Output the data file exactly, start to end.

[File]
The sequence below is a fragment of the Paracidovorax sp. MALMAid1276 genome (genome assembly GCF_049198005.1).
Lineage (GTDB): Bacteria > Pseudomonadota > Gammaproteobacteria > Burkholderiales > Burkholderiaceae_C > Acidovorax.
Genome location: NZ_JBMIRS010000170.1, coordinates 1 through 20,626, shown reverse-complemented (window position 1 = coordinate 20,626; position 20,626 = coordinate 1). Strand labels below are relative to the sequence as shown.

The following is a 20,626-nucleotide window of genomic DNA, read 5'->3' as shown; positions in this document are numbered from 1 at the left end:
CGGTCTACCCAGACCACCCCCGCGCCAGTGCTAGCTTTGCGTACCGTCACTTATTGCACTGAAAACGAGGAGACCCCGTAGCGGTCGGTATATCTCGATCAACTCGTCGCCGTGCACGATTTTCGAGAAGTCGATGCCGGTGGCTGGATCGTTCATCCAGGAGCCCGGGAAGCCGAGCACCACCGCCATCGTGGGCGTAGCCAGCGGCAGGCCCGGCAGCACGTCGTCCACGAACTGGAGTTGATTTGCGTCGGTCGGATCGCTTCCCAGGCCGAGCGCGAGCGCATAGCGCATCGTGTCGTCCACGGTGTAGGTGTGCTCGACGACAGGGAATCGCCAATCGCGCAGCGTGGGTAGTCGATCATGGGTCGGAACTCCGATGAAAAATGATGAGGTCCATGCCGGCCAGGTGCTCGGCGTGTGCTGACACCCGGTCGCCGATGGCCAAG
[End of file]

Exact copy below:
The sequence below is a fragment of the Paracidovorax sp. MALMAid1276 genome (genome assembly GCF_049198005.1).
Lineage (GTDB): Bacteria > Pseudomonadota > Gammaproteobacteria > Burkholderiales > Burkholderiaceae_C > Acidovorax.
Genome location: NZ_JBMIRS010000170.1, coordinates 1 through 20,626, shown reverse-complemented (window position 1 = coordinate 20,626; position 20,626 = coordinate 1). Strand labels below are relative to the sequence as shown.

The following is a 20,626-nucleotide window of genomic DNA, read 5'->3' as shown; positions in this document are numbered from 1 at the left end:
CGGTCTACCCAGACCACCCCCGCGCCAGTGCTAGCTTTGCGTACCGTCACTTATTGCACTGAAAACGAGGAGACCCCGTAGCGGTCGGTATATCTCGATCAACTCGTCGCCGTGCACGATTTTCGAGAAGTCGATGCCGGTGGCTGGATCGTTCATCCAGGAGCCCGGGAAGCCGAGCACCACCGCCATCGTGGGCGTAGCCAGCGGCAGGCCCGGCAGCACGTCGTCCACGAACTGGAGTTGATTTGCGTCGGTCGGATCGCTTCCCAGGCCGAGCGCGAGCGCATAGCGCATCGTGTCGTCCACGGTGTAGGTGTGCTCGACGACAGGGAATCGCCAATCGCGCAGCGTGGGTAGTCGATCATGGGTCGGAACTCCGATGAAAAATGATGAGGTCCATGCCGGCCAGGTGCTCGGCGTGTGCTGACACCCGGTCGCCGATGGCCAAG